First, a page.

After college, in 1980, Steve Cox, went to work for a large design-build landscape company in the Bay Area. Although he had an excellent horticultural education, he soon learned there was much he didn’t know. His new job gave him substantial responsibilities, so he had to learn fast. He worked on numerous high-end landscapes where the owners were very particular about what they wanted. Steve found himself estimating multi-million dollar landscaping projects. He learned how to deal effectively with architects, developers, and big contractors. Steve also learned state-of-the-art construction practices that were not practiced in the San Joaquin Valley at that time. He learned how to run large crews. He especially values how he learned to install “specimen” trees. “Specimen” is the landscaping industry’s term for big trees. He learned how to prepare the ground and get them into the ground. Before he left that job he could lift a 10,000 pound tree with a crane and put into the ground. This is a big deal for a tree. Steve explains, “You see cranes all the time hoisting things like an air conditioner, but it’s not so easy with trees because a tree is asymmetrical.”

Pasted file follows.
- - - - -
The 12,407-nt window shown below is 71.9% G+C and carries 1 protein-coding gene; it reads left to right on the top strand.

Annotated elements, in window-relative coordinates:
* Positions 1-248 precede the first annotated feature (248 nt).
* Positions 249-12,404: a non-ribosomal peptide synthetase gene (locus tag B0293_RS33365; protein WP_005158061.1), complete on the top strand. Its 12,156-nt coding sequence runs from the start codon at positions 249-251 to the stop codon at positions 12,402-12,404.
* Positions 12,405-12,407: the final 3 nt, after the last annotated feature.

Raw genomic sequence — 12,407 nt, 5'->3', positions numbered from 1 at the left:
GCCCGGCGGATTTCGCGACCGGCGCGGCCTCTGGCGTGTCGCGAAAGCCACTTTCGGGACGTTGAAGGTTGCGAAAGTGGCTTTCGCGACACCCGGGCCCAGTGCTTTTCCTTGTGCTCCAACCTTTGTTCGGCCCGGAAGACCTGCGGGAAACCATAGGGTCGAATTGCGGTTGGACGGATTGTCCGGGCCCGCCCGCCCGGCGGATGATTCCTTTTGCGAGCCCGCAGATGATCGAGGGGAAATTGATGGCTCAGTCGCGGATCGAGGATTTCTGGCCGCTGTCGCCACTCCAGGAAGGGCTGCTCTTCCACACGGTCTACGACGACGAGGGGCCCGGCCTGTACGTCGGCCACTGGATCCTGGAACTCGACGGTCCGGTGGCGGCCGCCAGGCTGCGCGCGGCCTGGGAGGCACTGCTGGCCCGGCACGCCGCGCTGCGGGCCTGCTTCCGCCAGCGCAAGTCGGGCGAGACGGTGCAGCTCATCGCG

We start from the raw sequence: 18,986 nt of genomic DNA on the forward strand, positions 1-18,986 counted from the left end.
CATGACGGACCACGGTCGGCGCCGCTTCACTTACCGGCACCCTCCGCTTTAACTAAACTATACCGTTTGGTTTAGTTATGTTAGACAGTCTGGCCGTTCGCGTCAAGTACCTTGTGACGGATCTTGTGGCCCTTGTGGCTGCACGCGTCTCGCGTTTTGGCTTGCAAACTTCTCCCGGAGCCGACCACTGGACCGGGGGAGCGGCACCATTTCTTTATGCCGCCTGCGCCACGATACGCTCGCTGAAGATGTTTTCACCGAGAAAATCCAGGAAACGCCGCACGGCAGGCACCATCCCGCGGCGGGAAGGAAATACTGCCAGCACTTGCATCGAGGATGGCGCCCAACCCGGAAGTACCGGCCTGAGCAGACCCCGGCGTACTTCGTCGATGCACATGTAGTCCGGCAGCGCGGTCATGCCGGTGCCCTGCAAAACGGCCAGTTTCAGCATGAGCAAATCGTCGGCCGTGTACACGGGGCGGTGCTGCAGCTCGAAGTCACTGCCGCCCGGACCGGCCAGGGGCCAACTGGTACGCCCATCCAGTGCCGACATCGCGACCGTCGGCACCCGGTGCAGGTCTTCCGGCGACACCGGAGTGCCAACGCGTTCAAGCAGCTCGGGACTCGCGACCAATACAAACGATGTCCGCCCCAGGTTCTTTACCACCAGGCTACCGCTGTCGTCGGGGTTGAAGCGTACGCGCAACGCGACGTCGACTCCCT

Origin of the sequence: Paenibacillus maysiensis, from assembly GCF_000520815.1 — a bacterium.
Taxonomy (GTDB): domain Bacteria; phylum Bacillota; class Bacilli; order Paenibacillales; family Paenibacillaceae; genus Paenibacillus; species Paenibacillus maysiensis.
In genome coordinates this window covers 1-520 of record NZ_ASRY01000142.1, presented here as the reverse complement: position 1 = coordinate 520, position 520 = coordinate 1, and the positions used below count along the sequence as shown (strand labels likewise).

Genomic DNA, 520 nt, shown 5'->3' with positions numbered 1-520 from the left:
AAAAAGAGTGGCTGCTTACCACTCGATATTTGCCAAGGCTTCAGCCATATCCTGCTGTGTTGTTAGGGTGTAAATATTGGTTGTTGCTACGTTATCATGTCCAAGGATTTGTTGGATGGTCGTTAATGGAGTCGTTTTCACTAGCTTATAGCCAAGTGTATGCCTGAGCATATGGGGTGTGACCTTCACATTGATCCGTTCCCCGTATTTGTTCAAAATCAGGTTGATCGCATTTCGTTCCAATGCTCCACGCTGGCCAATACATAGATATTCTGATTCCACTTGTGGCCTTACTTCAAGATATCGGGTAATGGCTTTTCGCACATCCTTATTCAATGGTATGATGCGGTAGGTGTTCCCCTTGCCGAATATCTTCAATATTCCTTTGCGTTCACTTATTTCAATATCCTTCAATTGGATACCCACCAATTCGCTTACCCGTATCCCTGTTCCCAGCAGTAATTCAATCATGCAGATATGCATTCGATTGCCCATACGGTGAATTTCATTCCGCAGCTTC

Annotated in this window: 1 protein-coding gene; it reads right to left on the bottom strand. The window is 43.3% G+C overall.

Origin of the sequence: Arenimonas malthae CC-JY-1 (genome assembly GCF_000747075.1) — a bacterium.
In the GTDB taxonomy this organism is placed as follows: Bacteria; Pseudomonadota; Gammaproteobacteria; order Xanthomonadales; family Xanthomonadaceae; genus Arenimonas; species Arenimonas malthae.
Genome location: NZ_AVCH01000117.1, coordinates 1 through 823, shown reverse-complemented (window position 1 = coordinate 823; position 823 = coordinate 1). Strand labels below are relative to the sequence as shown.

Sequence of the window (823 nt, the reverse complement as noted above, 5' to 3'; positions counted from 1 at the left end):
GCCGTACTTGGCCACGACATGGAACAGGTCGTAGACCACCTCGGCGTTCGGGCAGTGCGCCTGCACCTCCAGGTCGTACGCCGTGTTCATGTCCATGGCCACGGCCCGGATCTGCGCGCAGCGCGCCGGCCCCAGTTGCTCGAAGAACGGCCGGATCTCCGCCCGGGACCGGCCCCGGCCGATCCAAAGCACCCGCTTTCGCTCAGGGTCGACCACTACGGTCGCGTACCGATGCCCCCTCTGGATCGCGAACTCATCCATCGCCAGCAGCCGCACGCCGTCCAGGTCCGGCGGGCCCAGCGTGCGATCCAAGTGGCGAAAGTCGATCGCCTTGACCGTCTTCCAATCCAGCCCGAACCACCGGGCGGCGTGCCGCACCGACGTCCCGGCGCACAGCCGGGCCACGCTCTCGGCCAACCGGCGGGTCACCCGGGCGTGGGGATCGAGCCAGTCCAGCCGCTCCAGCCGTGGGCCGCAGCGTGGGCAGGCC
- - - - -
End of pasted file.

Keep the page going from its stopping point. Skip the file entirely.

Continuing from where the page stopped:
In 1984, Steve returned to the valley. “I had a dream of starting my own full-service landscape company in the Central Valley where I grew up. I had something in me that told me this area was going to grow, and this would be a good place for me to start a business. Yes, I did like the Bay Area weather, but I decided to give it a go, even with the heat.” All he had was a pickup truck and a wheelbarrow. He went out early in the mornings to work on sites. In the afternoons, he developed his designs. In the evenings, he met with customers. Then he would go home and work on revisions. Before he went to bed, he caught up on paperwork. He worked 17–18 hours a day, 6–7 days a week. That’s what it took.
Plant System’s first employee was a helper to help Steve in the field. Then he hired another helper. After a few years, the company was up to about nine employees. Steve then hired someone to help in the office with paperwork. About the same time, he hired someone to help with drafting. Plant Systems grew, fast!
The next step was the purchase of a five-acre walnut orchard which was developed into a facility to house offices, a nursery, and an equipment yard. The nursery started out small. “We stored a few plants and that evolved into what today is a well-stocked nursery with specimen trees,” says Steve.
Plant Systems is always looking for ways to expand services to customers. For example, we developed a 2D plan for a client and it just didn’t work for him. He couldn’t visualize his future landscape. So we built a 3D plan and the client and his wife were super happy because they could then “see” what their new landscape would look like once installed.